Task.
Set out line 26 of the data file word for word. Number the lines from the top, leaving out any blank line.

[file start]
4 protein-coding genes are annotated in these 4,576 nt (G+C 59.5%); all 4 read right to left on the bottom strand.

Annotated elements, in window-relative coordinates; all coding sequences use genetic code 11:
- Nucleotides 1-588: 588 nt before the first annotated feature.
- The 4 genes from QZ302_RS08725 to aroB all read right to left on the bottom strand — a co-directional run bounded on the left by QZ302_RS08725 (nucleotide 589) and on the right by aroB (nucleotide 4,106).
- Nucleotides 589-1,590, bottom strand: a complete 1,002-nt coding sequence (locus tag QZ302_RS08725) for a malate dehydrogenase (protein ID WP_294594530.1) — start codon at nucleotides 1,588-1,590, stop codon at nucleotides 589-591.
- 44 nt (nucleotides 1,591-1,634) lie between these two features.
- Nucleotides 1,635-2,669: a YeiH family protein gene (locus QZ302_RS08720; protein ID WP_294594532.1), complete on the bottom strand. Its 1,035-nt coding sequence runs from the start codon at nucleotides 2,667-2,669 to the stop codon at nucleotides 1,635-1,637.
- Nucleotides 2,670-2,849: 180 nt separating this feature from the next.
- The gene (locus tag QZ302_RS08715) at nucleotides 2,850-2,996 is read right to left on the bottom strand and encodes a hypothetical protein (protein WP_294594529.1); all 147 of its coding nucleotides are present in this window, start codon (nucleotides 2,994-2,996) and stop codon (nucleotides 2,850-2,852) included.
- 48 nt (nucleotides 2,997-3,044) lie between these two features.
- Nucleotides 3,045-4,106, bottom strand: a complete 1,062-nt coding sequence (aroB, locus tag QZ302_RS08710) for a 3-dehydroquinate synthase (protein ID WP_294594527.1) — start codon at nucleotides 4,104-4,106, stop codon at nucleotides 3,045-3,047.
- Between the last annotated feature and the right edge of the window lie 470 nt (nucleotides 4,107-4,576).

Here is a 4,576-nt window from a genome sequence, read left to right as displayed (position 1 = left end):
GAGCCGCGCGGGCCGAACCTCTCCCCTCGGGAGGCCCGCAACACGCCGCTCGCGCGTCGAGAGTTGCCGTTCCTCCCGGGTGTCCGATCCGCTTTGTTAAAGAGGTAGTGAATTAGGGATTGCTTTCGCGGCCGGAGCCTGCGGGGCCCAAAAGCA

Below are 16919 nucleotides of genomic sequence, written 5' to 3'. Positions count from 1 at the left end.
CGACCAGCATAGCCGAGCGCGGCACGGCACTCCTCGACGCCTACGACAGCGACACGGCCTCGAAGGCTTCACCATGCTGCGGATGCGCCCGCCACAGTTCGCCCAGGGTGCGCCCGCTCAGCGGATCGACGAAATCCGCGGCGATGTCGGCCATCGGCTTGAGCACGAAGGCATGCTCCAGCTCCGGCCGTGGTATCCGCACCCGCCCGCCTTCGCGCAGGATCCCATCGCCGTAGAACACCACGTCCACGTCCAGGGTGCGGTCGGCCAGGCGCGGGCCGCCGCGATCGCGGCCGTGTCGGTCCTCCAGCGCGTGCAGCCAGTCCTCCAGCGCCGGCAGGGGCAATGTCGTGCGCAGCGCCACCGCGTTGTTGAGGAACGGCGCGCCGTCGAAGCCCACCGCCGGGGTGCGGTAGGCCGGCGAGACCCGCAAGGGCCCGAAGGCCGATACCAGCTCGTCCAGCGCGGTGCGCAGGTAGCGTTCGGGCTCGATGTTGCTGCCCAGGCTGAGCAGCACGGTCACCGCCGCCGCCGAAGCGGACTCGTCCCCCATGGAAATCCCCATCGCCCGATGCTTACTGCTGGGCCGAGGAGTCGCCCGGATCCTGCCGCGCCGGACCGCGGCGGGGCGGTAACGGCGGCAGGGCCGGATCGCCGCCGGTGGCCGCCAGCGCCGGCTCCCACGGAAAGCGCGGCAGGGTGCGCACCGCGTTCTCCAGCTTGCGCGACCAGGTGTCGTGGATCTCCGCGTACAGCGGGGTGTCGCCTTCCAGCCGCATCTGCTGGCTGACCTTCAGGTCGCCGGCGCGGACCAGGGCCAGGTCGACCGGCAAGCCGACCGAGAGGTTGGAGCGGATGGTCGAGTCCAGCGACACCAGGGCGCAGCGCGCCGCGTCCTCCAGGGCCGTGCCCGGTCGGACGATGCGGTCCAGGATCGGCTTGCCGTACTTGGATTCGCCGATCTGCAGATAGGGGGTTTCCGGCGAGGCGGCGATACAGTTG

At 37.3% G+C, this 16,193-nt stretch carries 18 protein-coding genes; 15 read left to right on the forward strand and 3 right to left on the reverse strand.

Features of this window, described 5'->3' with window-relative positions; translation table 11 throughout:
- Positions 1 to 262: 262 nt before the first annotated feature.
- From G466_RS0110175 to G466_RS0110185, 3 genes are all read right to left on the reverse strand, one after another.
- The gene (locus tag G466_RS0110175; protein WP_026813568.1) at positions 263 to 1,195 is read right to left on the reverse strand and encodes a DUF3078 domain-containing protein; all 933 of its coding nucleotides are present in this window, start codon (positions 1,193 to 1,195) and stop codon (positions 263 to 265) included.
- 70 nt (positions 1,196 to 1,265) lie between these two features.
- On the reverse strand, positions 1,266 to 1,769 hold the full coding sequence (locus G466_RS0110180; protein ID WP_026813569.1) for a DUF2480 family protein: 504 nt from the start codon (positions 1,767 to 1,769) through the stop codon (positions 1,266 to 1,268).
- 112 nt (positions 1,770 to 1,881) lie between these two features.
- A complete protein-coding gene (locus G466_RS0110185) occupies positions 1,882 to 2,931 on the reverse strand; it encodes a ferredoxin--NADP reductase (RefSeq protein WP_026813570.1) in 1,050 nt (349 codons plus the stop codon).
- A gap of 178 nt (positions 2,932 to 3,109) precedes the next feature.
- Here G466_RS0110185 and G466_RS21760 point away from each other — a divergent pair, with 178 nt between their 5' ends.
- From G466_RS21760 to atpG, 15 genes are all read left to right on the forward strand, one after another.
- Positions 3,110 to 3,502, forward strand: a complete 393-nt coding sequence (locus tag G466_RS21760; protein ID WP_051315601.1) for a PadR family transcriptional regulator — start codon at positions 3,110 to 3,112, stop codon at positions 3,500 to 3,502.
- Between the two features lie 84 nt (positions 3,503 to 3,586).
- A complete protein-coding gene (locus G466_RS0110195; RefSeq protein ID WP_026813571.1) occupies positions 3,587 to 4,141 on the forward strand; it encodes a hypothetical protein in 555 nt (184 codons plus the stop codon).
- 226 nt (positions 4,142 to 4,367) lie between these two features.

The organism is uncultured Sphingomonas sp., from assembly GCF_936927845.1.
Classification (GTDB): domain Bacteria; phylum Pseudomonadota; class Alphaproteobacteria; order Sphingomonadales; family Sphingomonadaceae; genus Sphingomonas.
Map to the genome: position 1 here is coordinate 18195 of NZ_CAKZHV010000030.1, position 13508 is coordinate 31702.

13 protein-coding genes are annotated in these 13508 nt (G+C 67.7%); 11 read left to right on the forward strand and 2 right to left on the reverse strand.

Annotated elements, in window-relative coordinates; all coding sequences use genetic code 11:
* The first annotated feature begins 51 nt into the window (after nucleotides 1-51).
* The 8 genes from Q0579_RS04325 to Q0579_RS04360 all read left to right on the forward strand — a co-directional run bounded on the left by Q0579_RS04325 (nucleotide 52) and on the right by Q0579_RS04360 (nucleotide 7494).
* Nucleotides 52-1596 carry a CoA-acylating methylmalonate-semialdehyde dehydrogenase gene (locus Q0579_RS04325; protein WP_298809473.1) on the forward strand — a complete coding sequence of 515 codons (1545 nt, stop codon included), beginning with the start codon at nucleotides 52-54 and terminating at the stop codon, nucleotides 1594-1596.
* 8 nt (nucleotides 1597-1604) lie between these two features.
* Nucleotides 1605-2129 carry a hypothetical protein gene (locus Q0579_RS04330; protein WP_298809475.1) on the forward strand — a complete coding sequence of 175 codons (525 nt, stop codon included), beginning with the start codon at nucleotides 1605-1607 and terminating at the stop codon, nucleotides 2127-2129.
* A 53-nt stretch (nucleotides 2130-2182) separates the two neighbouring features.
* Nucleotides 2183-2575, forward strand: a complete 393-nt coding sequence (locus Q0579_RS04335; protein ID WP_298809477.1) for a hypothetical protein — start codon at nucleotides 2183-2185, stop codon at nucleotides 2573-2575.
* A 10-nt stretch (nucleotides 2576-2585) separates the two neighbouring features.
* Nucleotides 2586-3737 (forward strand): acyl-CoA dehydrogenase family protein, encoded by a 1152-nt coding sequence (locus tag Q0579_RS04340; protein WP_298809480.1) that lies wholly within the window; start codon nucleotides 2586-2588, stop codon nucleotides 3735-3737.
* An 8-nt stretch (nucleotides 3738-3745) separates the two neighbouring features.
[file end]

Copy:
- A gap of 178 nt (positions 2,932 to 3,109) precedes the next feature.